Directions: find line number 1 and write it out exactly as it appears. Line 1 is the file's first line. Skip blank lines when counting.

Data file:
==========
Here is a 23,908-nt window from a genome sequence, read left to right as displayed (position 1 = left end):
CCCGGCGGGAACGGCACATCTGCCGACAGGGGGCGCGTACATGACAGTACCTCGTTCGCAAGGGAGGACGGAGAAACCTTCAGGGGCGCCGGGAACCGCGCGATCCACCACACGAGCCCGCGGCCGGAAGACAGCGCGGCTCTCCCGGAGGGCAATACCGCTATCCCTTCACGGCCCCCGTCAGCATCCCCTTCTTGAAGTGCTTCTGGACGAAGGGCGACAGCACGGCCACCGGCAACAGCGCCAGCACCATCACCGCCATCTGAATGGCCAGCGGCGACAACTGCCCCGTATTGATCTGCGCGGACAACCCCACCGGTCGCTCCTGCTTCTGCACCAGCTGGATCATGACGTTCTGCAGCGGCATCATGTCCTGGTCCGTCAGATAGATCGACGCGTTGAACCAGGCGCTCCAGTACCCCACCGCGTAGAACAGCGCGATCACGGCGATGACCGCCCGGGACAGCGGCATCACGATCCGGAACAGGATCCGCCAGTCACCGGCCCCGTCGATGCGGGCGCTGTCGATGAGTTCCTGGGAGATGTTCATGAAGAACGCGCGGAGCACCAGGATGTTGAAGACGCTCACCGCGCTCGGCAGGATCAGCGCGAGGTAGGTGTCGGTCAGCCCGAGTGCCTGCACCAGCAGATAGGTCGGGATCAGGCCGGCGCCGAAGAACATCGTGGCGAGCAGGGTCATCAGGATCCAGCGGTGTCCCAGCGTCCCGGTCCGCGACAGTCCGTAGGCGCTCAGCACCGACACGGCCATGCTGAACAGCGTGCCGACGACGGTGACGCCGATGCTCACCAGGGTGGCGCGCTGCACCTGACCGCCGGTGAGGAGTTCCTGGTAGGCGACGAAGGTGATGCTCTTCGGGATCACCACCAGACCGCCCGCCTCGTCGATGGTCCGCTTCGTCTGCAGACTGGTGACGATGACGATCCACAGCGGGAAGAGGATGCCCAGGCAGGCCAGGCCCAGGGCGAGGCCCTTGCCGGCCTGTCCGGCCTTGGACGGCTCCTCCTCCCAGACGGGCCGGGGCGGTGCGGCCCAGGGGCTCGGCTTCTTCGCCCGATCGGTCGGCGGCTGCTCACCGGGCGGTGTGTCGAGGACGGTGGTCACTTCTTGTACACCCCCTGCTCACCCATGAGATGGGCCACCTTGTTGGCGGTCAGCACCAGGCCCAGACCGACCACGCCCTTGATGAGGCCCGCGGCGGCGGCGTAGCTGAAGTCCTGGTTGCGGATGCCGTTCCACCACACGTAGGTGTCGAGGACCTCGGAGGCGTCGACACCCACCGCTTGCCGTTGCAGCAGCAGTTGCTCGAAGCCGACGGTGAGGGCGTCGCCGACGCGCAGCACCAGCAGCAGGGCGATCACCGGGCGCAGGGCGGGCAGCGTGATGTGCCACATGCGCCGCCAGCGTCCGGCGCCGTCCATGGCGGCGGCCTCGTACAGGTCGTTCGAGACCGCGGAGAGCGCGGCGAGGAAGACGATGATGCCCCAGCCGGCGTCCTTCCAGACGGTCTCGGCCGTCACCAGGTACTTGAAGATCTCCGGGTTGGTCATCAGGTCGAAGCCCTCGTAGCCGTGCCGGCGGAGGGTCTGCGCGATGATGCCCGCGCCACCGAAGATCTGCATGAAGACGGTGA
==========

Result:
Here is a 23,908-nt window from a genome sequence, read left to right as displayed (position 1 = left end):